Clockwise: Florence Welch; Ruth Etting; Dame Shirley Bassey; and Annette Hanshaw.
Just when I think I am running out of ideas, another one pops into my head. I thought I'd take a look at songs that were on the charts in 1930, but not necessarily the top of the charts, nor necessarily by by original singers. Is that vague enough? I didn't mean it to me, but when I found this first video, I knew I was on the right track. "My Baby Just Cares For Me" was written by Walter Donaldson with lyrics by Gus Kahn. It was written for the 1930 movie version of the 1928 Broadway musical, 'Whoopee!', starring Eddie Canter. Some 30 years later, it became a trademark song of the great Nina Simone. But I have to admit, when I found this version by the gorgeous Florence Welch, I was a bit on the giddy level. So here is Florence singing "My Baby Just Cares For Me" for a New Years celebration with the brilliant Jools Holland.
"Ten Cents A Dance" was written by legendary team of Richard Rodgers and Lorenz Hart for the 1930 Florenz Ziegfeld musical, 'Simple Simon'. In fact, it was written for Lee Morse, a singer of note in the 1920s, 30s and 40s. However, Morse battled her demons, and was fired from the show in the out-of-town tryout in Boston, and replaced by Ruth Etting. She was already a successful singer, and added "Ten Cents A Dance" to the list of her hit songs. Etting's career was cut short when her gangster ex-husband shot her new boyfriend, and the headlines featured the story everywhere. Later, Doris Day would play her in the movie 'Love Me Or Leave Me', and James Cagney played the gangster Moe Snyder.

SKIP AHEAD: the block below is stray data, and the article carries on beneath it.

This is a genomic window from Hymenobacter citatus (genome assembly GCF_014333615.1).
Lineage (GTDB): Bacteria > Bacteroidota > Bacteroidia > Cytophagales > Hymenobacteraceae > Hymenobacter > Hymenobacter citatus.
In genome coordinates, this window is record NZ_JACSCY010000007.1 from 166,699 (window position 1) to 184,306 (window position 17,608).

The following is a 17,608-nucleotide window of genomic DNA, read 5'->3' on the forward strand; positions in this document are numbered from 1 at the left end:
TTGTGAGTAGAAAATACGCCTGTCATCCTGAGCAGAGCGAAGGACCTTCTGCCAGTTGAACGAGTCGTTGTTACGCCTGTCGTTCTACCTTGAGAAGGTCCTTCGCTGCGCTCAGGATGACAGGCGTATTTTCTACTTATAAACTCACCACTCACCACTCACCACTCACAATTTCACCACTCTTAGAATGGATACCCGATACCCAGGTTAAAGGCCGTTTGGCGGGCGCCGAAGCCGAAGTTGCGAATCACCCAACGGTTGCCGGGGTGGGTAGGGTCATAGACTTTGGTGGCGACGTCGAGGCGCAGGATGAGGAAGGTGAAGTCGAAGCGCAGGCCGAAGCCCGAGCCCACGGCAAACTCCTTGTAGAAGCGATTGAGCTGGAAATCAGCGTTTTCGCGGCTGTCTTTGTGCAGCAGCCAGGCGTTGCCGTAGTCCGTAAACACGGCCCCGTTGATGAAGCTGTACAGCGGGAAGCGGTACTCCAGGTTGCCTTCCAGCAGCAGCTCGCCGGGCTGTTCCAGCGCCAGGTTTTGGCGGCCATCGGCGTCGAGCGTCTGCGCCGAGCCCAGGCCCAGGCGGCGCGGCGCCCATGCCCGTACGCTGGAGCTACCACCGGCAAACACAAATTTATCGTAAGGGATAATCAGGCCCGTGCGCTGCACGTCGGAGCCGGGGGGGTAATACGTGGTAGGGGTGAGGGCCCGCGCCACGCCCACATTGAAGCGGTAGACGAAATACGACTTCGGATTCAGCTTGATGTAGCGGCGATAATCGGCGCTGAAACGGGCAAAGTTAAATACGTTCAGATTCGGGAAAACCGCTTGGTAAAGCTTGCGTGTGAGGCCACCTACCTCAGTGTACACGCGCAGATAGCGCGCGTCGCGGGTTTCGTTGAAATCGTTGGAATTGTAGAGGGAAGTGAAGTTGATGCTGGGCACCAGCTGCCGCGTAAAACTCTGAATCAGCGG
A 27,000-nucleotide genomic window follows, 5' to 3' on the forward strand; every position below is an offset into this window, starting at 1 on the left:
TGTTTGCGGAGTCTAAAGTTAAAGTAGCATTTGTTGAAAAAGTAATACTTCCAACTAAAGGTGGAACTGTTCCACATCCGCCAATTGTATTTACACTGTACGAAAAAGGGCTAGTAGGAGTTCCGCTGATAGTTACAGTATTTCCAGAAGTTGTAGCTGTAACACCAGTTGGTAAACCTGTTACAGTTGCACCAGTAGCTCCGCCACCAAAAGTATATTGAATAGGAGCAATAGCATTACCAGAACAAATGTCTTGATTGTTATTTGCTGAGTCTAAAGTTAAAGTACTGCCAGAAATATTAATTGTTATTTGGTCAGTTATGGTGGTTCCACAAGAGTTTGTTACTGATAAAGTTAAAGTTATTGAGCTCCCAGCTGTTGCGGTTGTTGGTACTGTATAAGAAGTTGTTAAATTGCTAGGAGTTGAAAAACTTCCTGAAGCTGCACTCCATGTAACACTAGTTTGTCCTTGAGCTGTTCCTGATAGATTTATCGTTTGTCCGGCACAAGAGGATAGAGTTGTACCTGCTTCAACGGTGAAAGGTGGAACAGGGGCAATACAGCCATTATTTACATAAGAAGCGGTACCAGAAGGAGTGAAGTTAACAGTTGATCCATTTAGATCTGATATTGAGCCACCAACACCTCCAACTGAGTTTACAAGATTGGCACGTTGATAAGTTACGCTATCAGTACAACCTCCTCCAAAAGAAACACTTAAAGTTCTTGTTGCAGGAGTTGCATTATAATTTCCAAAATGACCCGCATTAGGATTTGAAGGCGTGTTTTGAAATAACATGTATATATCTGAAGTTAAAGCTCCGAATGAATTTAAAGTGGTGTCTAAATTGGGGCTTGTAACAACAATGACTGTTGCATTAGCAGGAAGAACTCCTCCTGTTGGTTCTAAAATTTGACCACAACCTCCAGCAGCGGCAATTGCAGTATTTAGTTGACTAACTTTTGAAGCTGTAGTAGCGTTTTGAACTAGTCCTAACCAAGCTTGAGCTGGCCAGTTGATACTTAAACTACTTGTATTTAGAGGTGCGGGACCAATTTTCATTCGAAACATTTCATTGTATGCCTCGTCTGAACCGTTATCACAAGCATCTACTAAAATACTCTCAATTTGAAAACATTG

Singer Al Jolson had a big hit with the Irving Berlin song "Let Me Sing And I'm Happy" in 1930, but I found another version that I loved. Sure, there were countless very talented singers who recorded the song, but this live performance by the great Dame Shirley Bassey just hit me as something special. I think one of my favorite things about Bassey is her ability to offer something special and new in every song she sings. So enjoy Dame Shirley's take on Berlin's "Let Me Sing And I'm Happy".
The next song wsa written in 1929 by Milton Ager and Jack Yellen, and recorded by Leo Reisman & His Orchestra. The recording was featured in the 1930 movie musical, 'Chasing Rainbows', as part of a grand finale that took the black and white film to technicolor. As a matter of fact, the song was featured in 15 movies by the end of 1932. The song became a big hit, and was used as a theme song for Franklin Delano Roosevelt's presidential campaign in 1932. I chose a version recorded by the great Annette Hanshaw in 1930, capturing the way the song was originally heard by so very many, as an uptempo fun song. Over 30 years in the future, the song would be slowed down and delivered by a young singer to breath new life into the song. That singer was, of course, Barbra Streisand. But here is the perennial flapper, Annette Hanshaw, singing "Happy Days Are Here Again".
Have a great weekend!